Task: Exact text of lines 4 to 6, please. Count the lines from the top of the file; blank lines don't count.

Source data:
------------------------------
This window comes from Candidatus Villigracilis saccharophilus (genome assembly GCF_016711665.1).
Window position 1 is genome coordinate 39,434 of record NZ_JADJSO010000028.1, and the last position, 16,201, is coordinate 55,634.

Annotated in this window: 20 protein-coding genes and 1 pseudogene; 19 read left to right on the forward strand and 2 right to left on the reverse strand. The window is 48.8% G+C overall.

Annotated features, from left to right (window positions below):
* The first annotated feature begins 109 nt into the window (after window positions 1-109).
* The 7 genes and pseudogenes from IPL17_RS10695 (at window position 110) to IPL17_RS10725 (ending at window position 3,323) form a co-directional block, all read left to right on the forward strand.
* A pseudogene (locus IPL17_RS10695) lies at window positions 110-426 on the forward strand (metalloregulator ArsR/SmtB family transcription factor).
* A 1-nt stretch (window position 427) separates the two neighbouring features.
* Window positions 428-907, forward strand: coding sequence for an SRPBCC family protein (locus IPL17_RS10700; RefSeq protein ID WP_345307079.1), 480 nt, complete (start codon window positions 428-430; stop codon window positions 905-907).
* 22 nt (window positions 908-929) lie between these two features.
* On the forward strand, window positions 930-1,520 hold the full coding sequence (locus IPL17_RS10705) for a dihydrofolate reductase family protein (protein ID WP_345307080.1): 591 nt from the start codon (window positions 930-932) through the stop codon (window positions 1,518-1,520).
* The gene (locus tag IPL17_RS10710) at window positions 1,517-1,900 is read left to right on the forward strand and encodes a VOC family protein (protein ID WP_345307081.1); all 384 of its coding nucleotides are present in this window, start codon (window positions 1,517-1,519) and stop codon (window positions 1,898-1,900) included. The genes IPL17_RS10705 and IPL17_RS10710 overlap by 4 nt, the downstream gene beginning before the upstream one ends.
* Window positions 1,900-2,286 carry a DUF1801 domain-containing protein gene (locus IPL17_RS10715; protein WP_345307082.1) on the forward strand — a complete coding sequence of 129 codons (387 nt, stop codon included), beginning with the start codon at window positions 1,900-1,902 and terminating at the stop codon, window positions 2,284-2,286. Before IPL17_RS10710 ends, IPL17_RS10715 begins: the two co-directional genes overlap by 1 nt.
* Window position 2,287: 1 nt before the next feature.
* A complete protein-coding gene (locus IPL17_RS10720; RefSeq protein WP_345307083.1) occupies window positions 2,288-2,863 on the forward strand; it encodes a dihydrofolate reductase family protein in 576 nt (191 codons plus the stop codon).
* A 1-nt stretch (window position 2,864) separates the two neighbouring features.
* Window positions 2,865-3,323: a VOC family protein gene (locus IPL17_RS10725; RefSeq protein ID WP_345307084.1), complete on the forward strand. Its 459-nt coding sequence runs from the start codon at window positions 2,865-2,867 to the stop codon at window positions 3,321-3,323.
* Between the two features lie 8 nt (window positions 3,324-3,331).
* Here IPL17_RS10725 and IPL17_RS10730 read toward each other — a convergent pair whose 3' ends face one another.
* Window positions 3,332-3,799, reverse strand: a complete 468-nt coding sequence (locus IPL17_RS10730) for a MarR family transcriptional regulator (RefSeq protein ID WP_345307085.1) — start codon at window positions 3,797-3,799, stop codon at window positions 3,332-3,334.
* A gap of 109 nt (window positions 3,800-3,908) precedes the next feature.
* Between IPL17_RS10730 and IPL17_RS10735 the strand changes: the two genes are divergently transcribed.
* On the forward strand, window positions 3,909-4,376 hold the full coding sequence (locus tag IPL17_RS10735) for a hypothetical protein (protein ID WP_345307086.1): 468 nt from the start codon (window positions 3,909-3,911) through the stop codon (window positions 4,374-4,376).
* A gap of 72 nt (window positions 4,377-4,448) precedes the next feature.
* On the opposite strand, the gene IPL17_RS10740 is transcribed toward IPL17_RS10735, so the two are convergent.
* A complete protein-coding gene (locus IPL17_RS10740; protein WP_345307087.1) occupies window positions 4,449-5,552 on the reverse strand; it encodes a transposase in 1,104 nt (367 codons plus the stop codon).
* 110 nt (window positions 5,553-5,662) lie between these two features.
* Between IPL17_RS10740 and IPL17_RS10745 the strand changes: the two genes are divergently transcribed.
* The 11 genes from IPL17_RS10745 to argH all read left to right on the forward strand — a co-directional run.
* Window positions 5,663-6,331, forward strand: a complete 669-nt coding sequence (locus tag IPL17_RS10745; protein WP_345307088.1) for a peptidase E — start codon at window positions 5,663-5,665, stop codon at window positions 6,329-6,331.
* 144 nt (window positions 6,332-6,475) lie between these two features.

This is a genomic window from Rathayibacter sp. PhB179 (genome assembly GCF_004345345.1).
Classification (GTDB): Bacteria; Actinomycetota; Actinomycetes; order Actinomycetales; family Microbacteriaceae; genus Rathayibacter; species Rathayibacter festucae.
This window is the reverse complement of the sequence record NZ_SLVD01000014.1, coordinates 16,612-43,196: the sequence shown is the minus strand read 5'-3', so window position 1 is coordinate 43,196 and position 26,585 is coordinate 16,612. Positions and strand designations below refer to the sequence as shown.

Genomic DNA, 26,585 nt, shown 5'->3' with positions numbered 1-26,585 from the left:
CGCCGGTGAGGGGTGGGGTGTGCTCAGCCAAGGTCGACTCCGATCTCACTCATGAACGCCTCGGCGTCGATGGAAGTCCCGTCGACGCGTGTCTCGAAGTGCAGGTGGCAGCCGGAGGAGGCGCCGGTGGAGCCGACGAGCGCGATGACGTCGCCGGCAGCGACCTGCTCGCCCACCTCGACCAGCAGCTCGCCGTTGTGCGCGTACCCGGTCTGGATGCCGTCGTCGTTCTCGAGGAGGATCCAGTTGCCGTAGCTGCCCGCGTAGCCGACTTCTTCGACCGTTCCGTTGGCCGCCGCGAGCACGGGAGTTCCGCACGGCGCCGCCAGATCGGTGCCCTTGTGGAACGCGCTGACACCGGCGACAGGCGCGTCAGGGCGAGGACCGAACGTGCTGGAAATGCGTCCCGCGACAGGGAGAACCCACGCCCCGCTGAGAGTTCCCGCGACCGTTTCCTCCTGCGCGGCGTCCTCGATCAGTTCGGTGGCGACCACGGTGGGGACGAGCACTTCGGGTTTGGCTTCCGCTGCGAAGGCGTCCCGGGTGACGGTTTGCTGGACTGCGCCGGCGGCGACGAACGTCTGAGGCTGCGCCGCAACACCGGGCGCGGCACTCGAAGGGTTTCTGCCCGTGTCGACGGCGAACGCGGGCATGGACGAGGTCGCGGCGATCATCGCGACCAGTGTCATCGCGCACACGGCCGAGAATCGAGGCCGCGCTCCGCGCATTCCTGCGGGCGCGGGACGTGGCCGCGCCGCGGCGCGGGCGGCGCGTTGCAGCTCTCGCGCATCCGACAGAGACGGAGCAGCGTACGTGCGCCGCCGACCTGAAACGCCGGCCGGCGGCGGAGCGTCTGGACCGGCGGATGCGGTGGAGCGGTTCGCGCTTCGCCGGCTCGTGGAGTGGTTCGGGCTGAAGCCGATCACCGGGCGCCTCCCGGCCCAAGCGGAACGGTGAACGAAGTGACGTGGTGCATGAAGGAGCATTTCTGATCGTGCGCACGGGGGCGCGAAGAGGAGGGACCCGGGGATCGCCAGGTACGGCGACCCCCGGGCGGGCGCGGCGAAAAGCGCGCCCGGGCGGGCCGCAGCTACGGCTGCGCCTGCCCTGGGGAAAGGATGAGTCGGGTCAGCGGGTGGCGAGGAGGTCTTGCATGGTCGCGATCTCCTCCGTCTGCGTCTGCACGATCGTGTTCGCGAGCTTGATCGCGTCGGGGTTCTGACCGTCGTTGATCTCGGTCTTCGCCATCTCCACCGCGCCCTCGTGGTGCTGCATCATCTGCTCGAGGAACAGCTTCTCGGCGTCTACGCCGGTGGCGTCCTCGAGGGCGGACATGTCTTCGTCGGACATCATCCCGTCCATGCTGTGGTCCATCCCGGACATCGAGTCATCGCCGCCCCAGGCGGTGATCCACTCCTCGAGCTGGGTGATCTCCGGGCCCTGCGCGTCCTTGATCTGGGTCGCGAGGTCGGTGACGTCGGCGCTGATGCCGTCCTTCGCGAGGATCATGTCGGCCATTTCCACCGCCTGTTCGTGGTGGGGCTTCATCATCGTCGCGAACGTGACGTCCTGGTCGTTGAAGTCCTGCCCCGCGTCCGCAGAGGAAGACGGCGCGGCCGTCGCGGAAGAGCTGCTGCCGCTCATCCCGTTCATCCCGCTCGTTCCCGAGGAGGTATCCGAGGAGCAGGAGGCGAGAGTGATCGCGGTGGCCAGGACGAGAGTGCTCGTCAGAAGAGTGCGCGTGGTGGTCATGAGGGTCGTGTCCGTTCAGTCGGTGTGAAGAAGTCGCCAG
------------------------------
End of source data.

Annotated features, from left to right (window positions below):
* The first annotated feature begins 109 nt into the window (after window positions 1-109).
* The 7 genes and pseudogenes from IPL17_RS10695 (at window position 110) to IPL17_RS10725 (ending at window position 3,323) form a co-directional block, all read left to right on the forward strand.